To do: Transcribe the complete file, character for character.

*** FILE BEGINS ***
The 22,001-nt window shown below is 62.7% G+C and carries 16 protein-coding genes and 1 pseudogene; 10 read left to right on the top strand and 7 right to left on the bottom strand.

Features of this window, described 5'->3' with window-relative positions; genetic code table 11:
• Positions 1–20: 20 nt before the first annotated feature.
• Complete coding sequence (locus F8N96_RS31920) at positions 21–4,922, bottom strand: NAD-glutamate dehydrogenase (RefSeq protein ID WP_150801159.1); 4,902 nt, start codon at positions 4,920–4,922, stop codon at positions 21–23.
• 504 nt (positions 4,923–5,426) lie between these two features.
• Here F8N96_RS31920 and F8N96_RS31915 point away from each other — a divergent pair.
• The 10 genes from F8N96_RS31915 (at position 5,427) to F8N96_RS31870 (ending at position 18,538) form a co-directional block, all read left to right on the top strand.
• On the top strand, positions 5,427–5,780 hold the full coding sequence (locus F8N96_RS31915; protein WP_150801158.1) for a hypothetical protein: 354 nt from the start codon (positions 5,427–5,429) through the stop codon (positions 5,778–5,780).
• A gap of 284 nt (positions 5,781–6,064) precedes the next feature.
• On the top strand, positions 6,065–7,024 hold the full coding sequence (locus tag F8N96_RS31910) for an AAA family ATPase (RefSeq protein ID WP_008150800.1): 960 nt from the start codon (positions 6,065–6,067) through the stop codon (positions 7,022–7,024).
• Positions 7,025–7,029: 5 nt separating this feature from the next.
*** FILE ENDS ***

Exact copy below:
The 22,001-nt window shown below is 62.7% G+C and carries 16 protein-coding genes and 1 pseudogene; 10 read left to right on the top strand and 7 right to left on the bottom strand.

Features of this window, described 5'->3' with window-relative positions; genetic code table 11:
• Positions 1–20: 20 nt before the first annotated feature.
• Complete coding sequence (locus F8N96_RS31920) at positions 21–4,922, bottom strand: NAD-glutamate dehydrogenase (RefSeq protein ID WP_150801159.1); 4,902 nt, start codon at positions 4,920–4,922, stop codon at positions 21–23.
• 504 nt (positions 4,923–5,426) lie between these two features.
• Here F8N96_RS31920 and F8N96_RS31915 point away from each other — a divergent pair.
• The 10 genes from F8N96_RS31915 (at position 5,427) to F8N96_RS31870 (ending at position 18,538) form a co-directional block, all read left to right on the top strand.
• On the top strand, positions 5,427–5,780 hold the full coding sequence (locus F8N96_RS31915; protein WP_150801158.1) for a hypothetical protein: 354 nt from the start codon (positions 5,427–5,429) through the stop codon (positions 5,778–5,780).
• A gap of 284 nt (positions 5,781–6,064) precedes the next feature.
• On the top strand, positions 6,065–7,024 hold the full coding sequence (locus tag F8N96_RS31910) for an AAA family ATPase (RefSeq protein ID WP_008150800.1): 960 nt from the start codon (positions 6,065–6,067) through the stop codon (positions 7,022–7,024).
• Positions 7,025–7,029: 5 nt separating this feature from the next.